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Transcribed from "An Illustrated History of The Big Bend Country, embracing Lincoln, Douglas, Adams and Franklin counties, State of Washington",  published by Western Historical Publishing Co., 1904.


     CHARLES E. FLYNN has the distinction of being one of the early pioneers of Douglas county and is now one of its well to do citizens.  He resides about six miles north from Hartline on an estate of one half section which he secured by homestead right and by purchase.  He has comfortable improvements on the farm and devotes his attention to stock raising and farming.
     Charles E. Flynn was born in Huntington county, Canada, on June 9, 1858, being the son of Bernard and Katherine (Bennett) Flynn who now resides in Oregon.  Our subject was educated in the public schools of Canada, Iowa and Oregon, and in the latter place he lived fourteen years.  In 1884, he moved to Yakima where one year was spent.  Then came the journey to Douglas county and he selected his present place as a preemption, taking it later also as a homestead.  Here he has remained since, always laboring with energy and wisdom in the accumulation of a good holding and in the worthy labors of forwarding the interests of the country.  Before leaving Oregon, he was section foreman on the Southern Pacific, being the first one in charge of the section out of Roseburg.  Mr. Flynn has three brothers and three sisters who have been mentioned in another portion of this work, and also a half brother, P. A. Flynn, now in California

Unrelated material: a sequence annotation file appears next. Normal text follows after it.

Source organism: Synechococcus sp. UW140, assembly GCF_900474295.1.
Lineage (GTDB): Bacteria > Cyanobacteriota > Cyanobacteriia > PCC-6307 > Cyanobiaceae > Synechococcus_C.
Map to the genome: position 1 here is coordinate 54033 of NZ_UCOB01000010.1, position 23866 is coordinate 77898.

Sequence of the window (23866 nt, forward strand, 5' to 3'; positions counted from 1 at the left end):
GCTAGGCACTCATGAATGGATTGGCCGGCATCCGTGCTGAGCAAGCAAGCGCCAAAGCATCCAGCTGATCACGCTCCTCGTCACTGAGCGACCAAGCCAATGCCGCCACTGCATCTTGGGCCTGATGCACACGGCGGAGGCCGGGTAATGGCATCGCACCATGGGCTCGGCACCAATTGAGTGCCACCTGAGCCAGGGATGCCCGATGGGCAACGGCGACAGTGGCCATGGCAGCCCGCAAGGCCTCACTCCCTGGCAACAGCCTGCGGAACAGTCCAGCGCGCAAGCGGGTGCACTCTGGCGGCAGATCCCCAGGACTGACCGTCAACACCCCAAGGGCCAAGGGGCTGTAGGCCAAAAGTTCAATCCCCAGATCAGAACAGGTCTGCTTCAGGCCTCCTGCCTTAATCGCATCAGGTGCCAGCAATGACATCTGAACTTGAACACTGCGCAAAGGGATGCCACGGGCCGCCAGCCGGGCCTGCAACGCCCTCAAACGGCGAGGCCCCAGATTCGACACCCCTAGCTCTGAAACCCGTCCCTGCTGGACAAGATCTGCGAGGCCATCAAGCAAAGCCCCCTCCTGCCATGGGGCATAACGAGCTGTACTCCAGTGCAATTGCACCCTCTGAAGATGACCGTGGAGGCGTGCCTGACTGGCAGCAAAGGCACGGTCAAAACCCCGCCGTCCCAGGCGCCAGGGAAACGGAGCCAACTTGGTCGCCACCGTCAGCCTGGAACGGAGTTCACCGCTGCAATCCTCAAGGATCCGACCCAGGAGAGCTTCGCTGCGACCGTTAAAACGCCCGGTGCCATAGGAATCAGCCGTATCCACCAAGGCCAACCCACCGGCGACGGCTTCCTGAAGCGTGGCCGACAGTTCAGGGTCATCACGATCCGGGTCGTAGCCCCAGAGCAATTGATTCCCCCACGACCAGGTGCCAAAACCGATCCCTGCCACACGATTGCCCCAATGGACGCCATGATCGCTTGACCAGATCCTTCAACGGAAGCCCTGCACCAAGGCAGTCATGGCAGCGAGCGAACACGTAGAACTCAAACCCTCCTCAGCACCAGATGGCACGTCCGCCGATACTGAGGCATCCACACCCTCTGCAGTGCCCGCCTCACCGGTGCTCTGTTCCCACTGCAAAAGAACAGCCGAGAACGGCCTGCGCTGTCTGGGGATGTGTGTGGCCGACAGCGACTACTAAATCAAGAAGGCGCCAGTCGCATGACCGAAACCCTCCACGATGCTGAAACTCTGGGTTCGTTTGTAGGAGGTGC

On August 11, 1902, Mr. Flynn married Miss Winifred Dwyer, her parents, John and Julia (Murray) Dwyer, are natives of Ireland.  Mrs. Flynn has three brothers in this country, Michael, Patrick and William T., and three brothers and four sisters in Canada.
     The conditions obtaining at the time of Mr. Flynn's settlement here were so different from what they are to-day that one must draw upon his imagination to realize them.  In place of fertile farms in every section, it was barren prairie covered with sage brush, and crops for the first few years were almost nothing.
     Whatever trading was to be done, had to be done in Spokane or Sprague, over one hundred miles away.  Being possessed of but little capital, he was forced to go to the Palouse country and Walla Walla to work in the harvest fields to gain money to improve his farm.  This continued until it had become self supporting and since that time, he has labored here with proper returns of prosperity and wealth.
 
 

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